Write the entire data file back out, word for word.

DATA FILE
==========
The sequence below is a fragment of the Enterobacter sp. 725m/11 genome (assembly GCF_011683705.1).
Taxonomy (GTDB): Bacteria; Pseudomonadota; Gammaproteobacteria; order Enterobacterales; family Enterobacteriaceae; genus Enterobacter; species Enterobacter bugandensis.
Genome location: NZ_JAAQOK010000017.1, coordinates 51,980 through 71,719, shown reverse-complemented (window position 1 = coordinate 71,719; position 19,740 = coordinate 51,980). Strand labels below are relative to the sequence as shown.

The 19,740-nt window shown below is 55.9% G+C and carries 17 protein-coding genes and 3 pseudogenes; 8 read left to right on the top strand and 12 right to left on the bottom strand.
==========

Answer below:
The sequence below is a fragment of the Enterobacter sp. 725m/11 genome (assembly GCF_011683705.1).
Taxonomy (GTDB): Bacteria; Pseudomonadota; Gammaproteobacteria; order Enterobacterales; family Enterobacteriaceae; genus Enterobacter; species Enterobacter bugandensis.
Genome location: NZ_JAAQOK010000017.1, coordinates 51,980 through 71,719, shown reverse-complemented (window position 1 = coordinate 71,719; position 19,740 = coordinate 51,980). Strand labels below are relative to the sequence as shown.

The 19,740-nt window shown below is 55.9% G+C and carries 17 protein-coding genes and 3 pseudogenes; 8 read left to right on the top strand and 12 right to left on the bottom strand.